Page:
In this guide we show how to customize your cluster installation, i.e. if you want to install additional applications, or change the configuration of extisting apps installed by OAS this is the right place. Customizing other parts of your cluster is possible but not yet covered by this guide. This guide is written for users with advanced knowledge of the tools behind Openappstack, most importantly: Kubernetes, Helm, Ansible and Flux 2.
Customizing your OAS cluster could break your cluster in a way that it’s not easy to recover. Please be aware of the potential risk when proceeding.
A functional OAS cluster installed following the Openappstack installation instructions
Customize OAS applications¶
Apps deployed by OAS are configured using helm values from templates in
flux2/apps/<application>/release.yaml. It is possible to override values
from the helmrelease by adding a custom
Secret to the
cluster. The secret or configmap name is specified in the
release.yaml file. Read more in the Flux documentation
Example: Customize Nextcloud to work with staging certificates¶
Our CI pipeline works with staging certificates from Let’s Encrypt, for that
reason we need to allow insecure connections for the integration with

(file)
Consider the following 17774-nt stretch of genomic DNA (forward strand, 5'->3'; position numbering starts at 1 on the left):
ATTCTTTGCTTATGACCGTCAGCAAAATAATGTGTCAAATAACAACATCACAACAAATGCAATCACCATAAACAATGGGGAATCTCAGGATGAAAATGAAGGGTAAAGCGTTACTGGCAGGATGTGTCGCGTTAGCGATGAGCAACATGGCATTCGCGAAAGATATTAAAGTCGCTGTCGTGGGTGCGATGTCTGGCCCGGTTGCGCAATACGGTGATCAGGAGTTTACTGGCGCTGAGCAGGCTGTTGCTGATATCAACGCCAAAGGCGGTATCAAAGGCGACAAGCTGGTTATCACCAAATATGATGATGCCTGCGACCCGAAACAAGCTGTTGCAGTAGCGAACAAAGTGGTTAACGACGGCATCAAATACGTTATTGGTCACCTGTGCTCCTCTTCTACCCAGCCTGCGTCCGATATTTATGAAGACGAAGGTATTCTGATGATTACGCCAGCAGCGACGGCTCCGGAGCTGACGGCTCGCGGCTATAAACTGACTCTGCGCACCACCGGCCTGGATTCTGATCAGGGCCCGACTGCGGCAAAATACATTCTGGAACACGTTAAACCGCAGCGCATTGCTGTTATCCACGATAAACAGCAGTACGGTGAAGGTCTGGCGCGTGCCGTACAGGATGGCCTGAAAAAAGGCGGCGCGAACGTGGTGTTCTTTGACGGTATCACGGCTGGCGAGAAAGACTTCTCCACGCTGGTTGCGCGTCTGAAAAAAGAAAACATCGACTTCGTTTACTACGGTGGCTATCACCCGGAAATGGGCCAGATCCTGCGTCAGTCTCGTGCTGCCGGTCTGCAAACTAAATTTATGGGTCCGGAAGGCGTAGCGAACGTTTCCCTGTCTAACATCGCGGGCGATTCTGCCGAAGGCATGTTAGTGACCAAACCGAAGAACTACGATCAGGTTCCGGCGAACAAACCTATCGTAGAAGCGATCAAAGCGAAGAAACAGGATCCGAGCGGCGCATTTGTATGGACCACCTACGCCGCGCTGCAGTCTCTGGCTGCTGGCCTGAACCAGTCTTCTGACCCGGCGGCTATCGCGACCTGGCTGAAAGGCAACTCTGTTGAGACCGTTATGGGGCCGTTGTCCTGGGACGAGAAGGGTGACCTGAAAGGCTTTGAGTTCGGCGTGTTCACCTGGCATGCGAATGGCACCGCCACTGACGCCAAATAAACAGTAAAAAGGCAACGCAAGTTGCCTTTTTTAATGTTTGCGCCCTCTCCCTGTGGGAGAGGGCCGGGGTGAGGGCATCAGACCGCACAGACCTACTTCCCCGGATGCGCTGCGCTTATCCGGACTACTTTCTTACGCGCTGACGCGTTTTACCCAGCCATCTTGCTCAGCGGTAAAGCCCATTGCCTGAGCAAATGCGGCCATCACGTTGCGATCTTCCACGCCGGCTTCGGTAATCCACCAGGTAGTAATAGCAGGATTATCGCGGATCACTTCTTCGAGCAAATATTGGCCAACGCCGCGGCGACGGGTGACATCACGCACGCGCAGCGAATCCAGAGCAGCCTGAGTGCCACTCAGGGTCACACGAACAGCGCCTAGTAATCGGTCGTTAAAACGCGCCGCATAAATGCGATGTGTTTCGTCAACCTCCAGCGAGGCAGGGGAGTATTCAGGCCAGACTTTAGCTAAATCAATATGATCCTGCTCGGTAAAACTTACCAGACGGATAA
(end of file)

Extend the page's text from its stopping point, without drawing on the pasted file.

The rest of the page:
ONLYOFFICE. You can find the file at
To apply it, run the following commands:
# If you want to run this on your provisioning machine, tell kubectl to use # your cluster: export KUBECONFIG=$PWD/clusters/oas.example.org/kube_config_cluster.yml # Check the current state of the helmrelease you want to modify: flux get helmrelease -A # If all is OK, make sure to apply your override configmap or secret in the # same namespace as your helmrelease with the '-n' argument kubectl apply \ -n oas-apps \ -f ./install/overrides/oas-nextcloud-override.yaml
Adding custom apps to the cluster¶
OpenAppStack uses Flux 2 to install and auto-update applications. If you want to install extra applications or other things into the Kubernetes cluster, our advice would be to set up your own GitRepository and add it to the Flux system.
When you do this, you are fully responsible for keeping those applications secure and updated. If any of those applications is insecure, that can also invalidate the security of your OpenAppStack applications, because they are part of the same cluster and VPS.
Refer to the Flux 2 documentation for more information.